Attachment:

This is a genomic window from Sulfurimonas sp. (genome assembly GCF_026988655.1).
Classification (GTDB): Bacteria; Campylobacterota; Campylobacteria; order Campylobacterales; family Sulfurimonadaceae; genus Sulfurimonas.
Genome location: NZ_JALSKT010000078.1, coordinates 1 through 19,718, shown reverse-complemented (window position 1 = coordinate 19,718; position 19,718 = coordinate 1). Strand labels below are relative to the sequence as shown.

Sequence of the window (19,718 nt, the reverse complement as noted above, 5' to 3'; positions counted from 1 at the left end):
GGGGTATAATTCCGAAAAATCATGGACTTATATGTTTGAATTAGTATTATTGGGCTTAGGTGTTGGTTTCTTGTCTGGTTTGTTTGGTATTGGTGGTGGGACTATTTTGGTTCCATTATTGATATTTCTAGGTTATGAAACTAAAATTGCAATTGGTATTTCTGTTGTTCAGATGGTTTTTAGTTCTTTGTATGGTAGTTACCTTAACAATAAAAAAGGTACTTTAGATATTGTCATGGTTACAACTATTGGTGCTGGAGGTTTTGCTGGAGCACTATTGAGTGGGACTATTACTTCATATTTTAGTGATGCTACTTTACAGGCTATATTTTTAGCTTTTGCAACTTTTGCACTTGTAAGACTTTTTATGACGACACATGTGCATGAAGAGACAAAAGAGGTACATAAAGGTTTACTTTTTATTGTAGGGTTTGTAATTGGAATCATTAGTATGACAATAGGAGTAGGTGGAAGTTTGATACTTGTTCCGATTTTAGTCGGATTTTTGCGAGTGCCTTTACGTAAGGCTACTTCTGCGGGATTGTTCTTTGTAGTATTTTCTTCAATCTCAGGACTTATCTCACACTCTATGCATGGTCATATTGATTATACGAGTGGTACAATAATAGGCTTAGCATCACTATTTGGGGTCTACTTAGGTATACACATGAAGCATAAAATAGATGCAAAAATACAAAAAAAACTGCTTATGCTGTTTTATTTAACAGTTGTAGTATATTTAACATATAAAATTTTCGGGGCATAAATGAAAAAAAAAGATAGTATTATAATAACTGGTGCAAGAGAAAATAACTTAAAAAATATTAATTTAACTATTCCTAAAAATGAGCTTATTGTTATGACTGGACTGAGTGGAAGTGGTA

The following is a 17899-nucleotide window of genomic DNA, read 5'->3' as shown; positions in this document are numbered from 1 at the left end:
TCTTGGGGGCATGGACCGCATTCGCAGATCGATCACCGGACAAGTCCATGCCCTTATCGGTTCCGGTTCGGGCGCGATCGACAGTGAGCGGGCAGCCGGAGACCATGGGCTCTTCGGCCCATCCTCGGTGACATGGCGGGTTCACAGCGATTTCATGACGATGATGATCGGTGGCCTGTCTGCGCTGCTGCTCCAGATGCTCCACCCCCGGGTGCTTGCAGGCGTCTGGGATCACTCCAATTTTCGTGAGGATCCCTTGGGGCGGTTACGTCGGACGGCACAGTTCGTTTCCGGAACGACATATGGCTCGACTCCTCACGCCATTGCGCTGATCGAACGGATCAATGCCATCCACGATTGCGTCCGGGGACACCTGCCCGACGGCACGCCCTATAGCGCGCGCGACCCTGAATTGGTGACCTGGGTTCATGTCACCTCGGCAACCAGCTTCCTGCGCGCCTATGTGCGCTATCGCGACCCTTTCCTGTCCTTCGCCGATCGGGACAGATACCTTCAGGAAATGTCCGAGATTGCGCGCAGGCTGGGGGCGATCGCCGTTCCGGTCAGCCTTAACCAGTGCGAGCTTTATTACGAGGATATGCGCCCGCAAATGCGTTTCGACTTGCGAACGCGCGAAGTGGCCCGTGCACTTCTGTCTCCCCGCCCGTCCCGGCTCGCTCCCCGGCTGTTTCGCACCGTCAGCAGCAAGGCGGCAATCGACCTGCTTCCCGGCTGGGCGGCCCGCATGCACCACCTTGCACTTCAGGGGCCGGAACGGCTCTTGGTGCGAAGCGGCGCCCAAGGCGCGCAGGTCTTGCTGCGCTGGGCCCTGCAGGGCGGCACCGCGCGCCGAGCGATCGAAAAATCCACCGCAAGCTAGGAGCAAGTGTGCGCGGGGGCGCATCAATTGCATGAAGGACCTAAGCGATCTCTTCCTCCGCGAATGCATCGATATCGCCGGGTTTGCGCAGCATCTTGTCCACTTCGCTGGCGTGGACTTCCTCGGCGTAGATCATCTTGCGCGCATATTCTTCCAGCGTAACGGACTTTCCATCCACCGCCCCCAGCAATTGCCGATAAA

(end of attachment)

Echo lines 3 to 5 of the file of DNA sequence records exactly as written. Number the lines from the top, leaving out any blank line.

Genome location: NZ_JALSKT010000078.1, coordinates 1 through 19,718, shown reverse-complemented (window position 1 = coordinate 19,718; position 19,718 = coordinate 1). Strand labels below are relative to the sequence as shown.

Sequence of the window (19,718 nt, the reverse complement as noted above, 5' to 3'; positions counted from 1 at the left end):
GGGGTATAATTCCGAAAAATCATGGACTTATATGTTTGAATTAGTATTATTGGGCTTAGGTGTTGGTTTCTTGTCTGGTTTGTTTGGTATTGGTGGTGGGACTATTTTGGTTCCATTATTGATATTTCTAGGTTATGAAACTAAAATTGCAATTGGTATTTCTGTTGTTCAGATGGTTTTTAGTTCTTTGTATGGTAGTTACCTTAACAATAAAAAAGGTACTTTAGATATTGTCATGGTTACAACTATTGGTGCTGGAGGTTTTGCTGGAGCACTATTGAGTGGGACTATTACTTCATATTTTAGTGATGCTACTTTACAGGCTATATTTTTAGCTTTTGCAACTTTTGCACTTGTAAGACTTTTTATGACGACACATGTGCATGAAGAGACAAAAGAGGTACATAAAGGTTTACTTTTTATTGTAGGGTTTGTAATTGGAATCATTAGTATGACAATAGGAGTAGGTGGAAGTTTGATACTTGTTCCGATTTTAGTCGGATTTTTGCGAGTGCCTTTACGTAAGGCTACTTCTGCGGGATTGTTCTTTGTAGTATTTTCTTCAATCTCAGGACTTATCTCACACTCTATGCATGGTCATATTGATTATACGAGTGGTACAATAATAGGCTTAGCATCACTATTTGGGGTCTACTTAGGTATACACATGAAGCATAAAATAGATGCAAAAATACAAAAAAAACTGCTTATGCTGTTTTATTTAACAGTTGTAGTATATTTAACATATAAAATTTTCGGGGCATAAATGAAAAAAAAAGATAGTATTATAATAACTGGTGCAAGAGAAAATAACTTAAAAAATATTAATTTAACTATTCCTAAAAATGAGCTTATTGTTATGACTGGACTGAGTGGAAGTGGTA